In the spirit of All Hallows Eve, I've compiled a list of five things that should have you spooked -- they certainly spook me.

1.) Unemployment: It isn't a problem
There is a quote that is often attributed (falsely, in all likelihood) to The New Yorker journalist Pauline Kael regarding Nixon's 1972 election victory. She "couldn't believe that Nixon had won" as no one she knew had voted for him. (Despite this, Nixon managed to carry all but one state.)

Unemployment affects those with a college degree at a much lower rate than the national average (statistically, that is; I don't know everyone's personal circumstances). Indeed, the rate among college grads is only 4.2%. It may be hard to imagine what a 9.2% unemployment "looks" like, never mind 14% -- the rate among those without a high school diploma. But know this: It puts tremendous strain on families and communities -- it's terrible for the social fabric.

Worse still, nearly half of those who are unemployed have been so for over six months. At a time when U.S. workers need to remain competitive, that's a very unwelcome phenomenon.

2.) European Crisis: The main show is just getting under way
It should be clear by now that Greece is merely a sideshow at the Euro-circus. No one is quite sure who the ringmaster will be on any given night -- it's a rotating position that is alternatively filled in no seeming order by German Chancellor Angela Merkel (on occasion, she shares the role with French President Nicolas Sarkozy), the European Central Bank or the IMF. On certain nights, representatives from smaller, fiscally righteous Northern European countries insist on grabbing the ringmaster spot.

Tonight's main-ring performance has Prime Minister Silvio Berlusconi chained to his position at the head of the Italian government; I suspect it's a disappearing act. Expect more acts to follow after Berlusconi.

3.) U.S. Elections: It's only going to get noisier
Speaking of circuses, our politicians will soon be entirely focused on the most important issue they face: Getting elected. Expect from the candidates a constant stream of posturing, distortion, economic fantasy, etc. Although there are certainly some comedic aspects to elections, they come at a terrible cost, as they preclude any serious discussion of real problems. As the election campaigns ramp up, so, too, do the problems politicians don't want to tackle.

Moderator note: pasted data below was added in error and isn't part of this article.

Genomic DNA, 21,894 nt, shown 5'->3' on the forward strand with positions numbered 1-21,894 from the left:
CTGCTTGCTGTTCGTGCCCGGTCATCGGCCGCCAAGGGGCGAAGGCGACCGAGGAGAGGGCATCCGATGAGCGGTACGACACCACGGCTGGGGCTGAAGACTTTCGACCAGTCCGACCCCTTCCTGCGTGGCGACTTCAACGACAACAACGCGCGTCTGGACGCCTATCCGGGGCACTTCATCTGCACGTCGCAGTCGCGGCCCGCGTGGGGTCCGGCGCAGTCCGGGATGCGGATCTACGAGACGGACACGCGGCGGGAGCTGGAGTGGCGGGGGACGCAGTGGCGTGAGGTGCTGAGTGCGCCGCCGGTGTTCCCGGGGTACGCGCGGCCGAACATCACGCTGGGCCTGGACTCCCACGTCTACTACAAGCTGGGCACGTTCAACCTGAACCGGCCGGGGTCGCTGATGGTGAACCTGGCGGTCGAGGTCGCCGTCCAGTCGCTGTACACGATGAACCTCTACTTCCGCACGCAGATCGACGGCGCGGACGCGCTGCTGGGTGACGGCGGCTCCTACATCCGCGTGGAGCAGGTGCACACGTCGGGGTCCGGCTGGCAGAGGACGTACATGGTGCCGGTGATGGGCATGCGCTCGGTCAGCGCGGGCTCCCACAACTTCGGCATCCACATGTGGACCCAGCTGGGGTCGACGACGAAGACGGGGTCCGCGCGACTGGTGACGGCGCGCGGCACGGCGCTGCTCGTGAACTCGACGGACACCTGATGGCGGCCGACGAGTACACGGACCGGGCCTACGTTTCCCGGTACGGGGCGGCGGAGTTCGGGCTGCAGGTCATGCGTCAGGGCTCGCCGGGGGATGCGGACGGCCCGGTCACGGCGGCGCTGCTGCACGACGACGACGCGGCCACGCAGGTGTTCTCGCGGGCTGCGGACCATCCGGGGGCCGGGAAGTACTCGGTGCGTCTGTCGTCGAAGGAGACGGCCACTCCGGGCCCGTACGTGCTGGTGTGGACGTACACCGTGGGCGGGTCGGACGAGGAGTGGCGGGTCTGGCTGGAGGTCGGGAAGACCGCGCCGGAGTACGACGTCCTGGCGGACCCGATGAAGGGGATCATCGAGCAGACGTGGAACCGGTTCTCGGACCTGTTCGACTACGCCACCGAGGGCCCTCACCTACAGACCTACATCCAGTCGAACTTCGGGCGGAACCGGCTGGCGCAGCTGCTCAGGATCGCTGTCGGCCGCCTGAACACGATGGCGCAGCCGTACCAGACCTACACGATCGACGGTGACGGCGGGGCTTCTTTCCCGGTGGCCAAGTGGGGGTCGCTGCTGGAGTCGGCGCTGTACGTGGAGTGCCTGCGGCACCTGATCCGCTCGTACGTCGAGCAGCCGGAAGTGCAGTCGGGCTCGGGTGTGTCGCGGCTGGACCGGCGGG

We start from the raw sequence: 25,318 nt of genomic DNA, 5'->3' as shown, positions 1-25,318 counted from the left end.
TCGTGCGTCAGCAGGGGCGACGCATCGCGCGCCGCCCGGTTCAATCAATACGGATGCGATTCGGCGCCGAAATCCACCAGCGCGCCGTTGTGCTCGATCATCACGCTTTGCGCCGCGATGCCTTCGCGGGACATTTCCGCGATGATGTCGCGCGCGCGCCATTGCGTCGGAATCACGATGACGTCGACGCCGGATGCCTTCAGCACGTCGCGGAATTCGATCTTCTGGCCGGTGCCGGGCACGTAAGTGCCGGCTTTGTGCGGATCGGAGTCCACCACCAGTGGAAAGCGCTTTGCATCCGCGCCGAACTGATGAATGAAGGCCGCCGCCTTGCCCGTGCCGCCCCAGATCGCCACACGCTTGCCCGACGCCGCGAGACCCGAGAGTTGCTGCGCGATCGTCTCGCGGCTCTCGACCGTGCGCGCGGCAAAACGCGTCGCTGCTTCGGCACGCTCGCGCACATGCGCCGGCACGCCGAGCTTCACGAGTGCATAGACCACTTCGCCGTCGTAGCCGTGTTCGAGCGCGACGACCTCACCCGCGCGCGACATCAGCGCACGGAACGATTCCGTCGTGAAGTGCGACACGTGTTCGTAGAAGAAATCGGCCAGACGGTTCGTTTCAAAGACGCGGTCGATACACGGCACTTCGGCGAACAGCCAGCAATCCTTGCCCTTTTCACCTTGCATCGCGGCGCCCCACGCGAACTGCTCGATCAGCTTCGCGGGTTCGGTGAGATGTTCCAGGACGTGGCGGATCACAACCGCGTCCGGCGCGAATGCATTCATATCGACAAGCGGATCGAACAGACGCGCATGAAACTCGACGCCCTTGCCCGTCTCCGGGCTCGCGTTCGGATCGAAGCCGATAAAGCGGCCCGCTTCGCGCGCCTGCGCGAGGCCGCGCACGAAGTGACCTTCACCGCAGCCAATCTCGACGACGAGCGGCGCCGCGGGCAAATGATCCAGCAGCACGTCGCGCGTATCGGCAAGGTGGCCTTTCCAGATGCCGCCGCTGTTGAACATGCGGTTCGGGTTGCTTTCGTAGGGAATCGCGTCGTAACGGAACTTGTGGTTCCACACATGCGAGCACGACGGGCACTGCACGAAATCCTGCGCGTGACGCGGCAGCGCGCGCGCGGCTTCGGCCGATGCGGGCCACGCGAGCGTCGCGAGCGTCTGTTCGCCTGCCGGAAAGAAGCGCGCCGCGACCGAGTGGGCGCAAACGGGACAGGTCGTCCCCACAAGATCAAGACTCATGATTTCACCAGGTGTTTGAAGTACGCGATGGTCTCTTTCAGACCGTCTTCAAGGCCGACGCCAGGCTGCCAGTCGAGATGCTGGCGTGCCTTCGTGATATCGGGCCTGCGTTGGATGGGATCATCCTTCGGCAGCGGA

4.) Stock Prices: Back to the 1960s
The P/E10, a price-to-earnings ratio that uses average earnings over the prior 10-year period, has gained some recognition over the last several years. That's entirely positive since it's one of the few reliable indicators of long-term value. Unfortunately, it's flashing red right now: Based on Friday's closing price of 1,285.09, the S&P 500 index (INDEX: ^GSPC) has a P/E10 equal to 21.6 By comparison with the indicator's long-term average, that suggests stocks are roughly 30% overvalued.

That might not sound like much, but, prior to 1995, you have to go back to the late 1960s to find P/E10 values that were consistently higher than today's levels. What happened next? The 1960s ended with the S&P 500 at 92.06. A decade later, it was above that, at 107.94. That's an annualized return of less than 2% (it wasn't straight-line growth, though; investors suffered through a brutal bear market in 1973-74).

Unfortunately, the 1970s were also a period of high inflation. On an inflation-adjusted basis, investors lost 5.4% on an annualized basis. Those numbers don't include dividends, but I think they give some idea of the savage beating the market endured.

I'm not suggesting that we'll experience exactly the same thing, of course, but it's a cautionary example; overpaying for stocks is unlikely to produce a good result under any circumstances.

5.) Harold and Kumar: Is a third installment really necessary?
Just four days from now, the third movie in the "Harold and Kumar" franchise is released -- in 3-D! It's not only investors who ought to fear that -- everyone should be concerned. Who's greenlighting this tosh?

What's got you spooked this season? Let us know in the comments section below.

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Fool contributor Alex Dumortier holds no position in any company mentioned. Click here to see his holdings and a short bio. You can follow him on Twitter. Try any of our Foolish newsletter services free for 30 days. We Fools may not all hold the same opinions, but we all believe that considering a diverse range of insights makes us better investors. The Motley Fool has a disclosure policy.